August 28, 2019

US charges 80 in world-spanning romance scam and email fraud ring

By Lisa Vaas

The US Department of Justice (DOJ) on Thursday unsealed a sprawling, 252-count, 145-page federal indictment charging 80 defendants – most of them Nigerian nationals – with conspiring to steal millions of dollars through online frauds that targeted businesses, the elderly and women.

Federal authorities cited the case of one of those romance-scam victims during a news conference on Thursday.

Identified only as “F.K.” in the indictment, the Japanese woman first met the fraudster who would come to bleed her of hundreds of thousands of dollars on an international social network for digital pen pals.

F.K. thought she was corresponding with a captain in the US Army captain, “Capt. Terry Garcia”, who was stationed in Syria. Over the course of 10 months, Garcia described in daily emails his scheme to smuggle diamonds out of the country.

F.K. borrowed money from her sister, her ex-husband and her friends to help out her fake boyfriend, but in the end, there were no diamonds.

She wound up $200,000 poorer and on the verge of bankruptcy. From the federal complaint:

F.K. was and is extremely depressed and angry about these losses. She began crying when discussing the way that these losses have affected her.

The indictment was unsealed after law enforcement arrested 14 defendants across the US, with 11 of those arrests taking place around Los Angeles. Two of the defendants were already in federal custody on other charges, and one was arrested earlier last week. The hunt is still on for most of the remaining defendants, who are believed to be abroad – mostly in Nigeria.


Android 10 coming soon, with important privacy upgrades

By Danny Bradbury

It’s official: Android 10, the next version of the Android operating system, ships 3 September 2019. Well, it’s semi-official, at least.

Mobile site PhoneArena reports that Google’s customer support staff let the date slip to a reader during a text conversation. Expect the operating system, also known as Android Q, to hit Google’s Pixel phones first before rolling out to other models. It will include a range of privacy and security improvements that should keep Android users a little safer.

Privacy features

Some of the most important privacy upgrades are those that stop applications and advertisers knowing more about your phone. Android 10 will now make apps transmit a randomised MAC address (this is a unique identifier for the network hardware in your phone) and also requires extra permissions to access the phone’s International Mobile Equipment Identity (IMEI) and serial numbers, both of which uniquely identify the device.

Google has also taken steps to protect information about how you interact with your contacts. When you grant an app access to your contacts, Android will no longer provide it with ‘affinity information’, which orders your contact data according to who you interact with most. Mark that one in the “wait, what? It did that?” file.

One of the other significant privacy enhancements is control over how an app accesses a phone’s location. A new dialog will let users choose whether apps can access location at all times, or only when running in the foreground. Google is playing catch-up here, as iOS already does this.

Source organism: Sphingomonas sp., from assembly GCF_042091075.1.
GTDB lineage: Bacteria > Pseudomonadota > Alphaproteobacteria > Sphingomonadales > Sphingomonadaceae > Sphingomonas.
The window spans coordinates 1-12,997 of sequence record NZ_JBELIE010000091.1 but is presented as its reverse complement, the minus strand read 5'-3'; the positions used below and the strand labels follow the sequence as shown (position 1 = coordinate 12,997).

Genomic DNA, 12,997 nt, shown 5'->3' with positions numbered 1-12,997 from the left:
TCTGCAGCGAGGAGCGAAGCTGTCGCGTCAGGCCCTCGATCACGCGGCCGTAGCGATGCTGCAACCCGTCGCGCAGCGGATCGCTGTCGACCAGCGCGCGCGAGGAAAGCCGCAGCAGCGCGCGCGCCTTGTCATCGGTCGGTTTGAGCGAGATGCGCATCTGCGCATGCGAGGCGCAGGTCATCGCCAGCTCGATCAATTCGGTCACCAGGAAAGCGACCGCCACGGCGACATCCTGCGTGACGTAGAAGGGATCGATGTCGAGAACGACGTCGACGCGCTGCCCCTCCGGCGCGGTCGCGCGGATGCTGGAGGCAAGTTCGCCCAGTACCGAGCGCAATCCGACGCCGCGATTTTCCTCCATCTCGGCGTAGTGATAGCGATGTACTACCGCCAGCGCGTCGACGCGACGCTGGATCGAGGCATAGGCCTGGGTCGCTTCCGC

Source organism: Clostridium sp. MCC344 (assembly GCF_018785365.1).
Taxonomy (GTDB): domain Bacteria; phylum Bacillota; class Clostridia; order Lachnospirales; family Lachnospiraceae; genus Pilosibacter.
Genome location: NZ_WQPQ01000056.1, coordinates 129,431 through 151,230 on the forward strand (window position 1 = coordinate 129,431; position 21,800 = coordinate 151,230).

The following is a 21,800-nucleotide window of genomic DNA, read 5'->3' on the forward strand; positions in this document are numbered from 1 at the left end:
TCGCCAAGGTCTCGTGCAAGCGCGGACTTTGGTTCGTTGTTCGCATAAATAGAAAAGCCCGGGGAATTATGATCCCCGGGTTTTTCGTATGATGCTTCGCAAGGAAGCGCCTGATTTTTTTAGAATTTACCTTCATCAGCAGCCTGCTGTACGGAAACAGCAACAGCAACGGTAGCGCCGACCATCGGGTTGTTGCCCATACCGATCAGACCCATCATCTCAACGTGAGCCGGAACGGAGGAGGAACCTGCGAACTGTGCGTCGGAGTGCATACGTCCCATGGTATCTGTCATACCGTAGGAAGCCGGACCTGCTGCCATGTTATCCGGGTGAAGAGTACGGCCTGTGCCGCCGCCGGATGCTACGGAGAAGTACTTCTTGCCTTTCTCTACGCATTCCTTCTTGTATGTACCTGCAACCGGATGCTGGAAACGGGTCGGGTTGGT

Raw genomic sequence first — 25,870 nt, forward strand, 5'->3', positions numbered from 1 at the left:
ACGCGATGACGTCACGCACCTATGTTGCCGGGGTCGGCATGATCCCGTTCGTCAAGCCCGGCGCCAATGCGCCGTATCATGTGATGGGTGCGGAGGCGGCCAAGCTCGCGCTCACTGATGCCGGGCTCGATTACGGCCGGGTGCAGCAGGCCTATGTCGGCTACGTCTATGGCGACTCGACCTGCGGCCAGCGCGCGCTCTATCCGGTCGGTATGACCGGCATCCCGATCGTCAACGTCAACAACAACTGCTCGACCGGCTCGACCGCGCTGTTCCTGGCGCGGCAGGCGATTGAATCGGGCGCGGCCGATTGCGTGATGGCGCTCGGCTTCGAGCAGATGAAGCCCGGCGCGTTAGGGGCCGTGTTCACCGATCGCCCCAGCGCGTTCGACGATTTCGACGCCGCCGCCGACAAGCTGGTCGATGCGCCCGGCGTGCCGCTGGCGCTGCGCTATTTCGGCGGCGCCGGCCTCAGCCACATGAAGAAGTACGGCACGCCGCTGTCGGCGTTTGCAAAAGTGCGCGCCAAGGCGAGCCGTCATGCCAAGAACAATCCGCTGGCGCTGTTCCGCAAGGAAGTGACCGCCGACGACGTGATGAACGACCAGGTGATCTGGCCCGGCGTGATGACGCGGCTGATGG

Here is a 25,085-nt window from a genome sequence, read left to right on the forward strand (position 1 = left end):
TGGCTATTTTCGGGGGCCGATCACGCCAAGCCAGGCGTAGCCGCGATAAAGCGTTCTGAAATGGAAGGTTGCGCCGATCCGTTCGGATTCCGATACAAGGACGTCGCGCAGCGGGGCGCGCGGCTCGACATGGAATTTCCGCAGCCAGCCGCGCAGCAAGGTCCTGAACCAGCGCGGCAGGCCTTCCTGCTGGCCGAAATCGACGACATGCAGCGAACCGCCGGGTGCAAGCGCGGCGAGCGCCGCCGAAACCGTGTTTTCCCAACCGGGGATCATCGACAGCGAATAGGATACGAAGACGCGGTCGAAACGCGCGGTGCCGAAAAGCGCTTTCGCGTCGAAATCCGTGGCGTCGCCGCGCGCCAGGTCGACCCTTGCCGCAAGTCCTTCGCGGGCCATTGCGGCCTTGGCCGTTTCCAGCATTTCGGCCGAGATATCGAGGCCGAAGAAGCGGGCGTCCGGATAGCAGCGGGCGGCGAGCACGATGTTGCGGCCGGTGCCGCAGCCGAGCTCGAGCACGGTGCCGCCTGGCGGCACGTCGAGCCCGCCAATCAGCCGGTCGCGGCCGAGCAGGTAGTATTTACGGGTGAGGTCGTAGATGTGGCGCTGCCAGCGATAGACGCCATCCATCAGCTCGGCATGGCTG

Report: 53% of social media logins are fraudulent

By Lisa Vaas

More than half of social media logins are fraudulent, according to a new report.

Specifically, 53% of social media logins are fraudulent, and 25% of all new account applications on social media are also coming from scammers, according to the Arkose Labs Q3 Fraud and Abuse report.

Of course, there are plenty of good reasons to care about the fakery that saturates social media, given that the fraudulent activity is focused on stealing data and squeezing us all for money. Large-scale bots are behind most of these transactions, launching attacks on social media platforms with the goal of “disseminating spam, stealing information, spreading social propaganda and executing social engineering campaigns targeting trusting consumers,” according to a media release from Arkose.

Arkose looked at fraud across the internet, but with specific regards to social media fraud, the activity took on a host of different forms: account hijackings, fraudulent account creation, and spam and abuse were among them. It found that more than 75% of attacks on social media are coming from automated bots.

Social media was distinct among the industries Arkose analyzed: account hijackings were more common, with logins twice as likely to be attacked than account registrations, the report found. Arkose says that the account takeovers are being done by attackers looking to harvest valuable personal data from the accounts of legitimate users.

We’ve often written about how these account takeovers manifest and what they’re after: In November 2018, for example, Facebook said that the US Department of Justice (DOJ) had recently discovered an alleged IS supporter warning others that it’s gotten tougher to push propaganda on the platform, and thus was suggesting that fellow propagandists try to take over legitimate social media accounts that had been hijacked: to act like wolves pulling on sheepskins in order to escape from Facebook’s notice, as it were.



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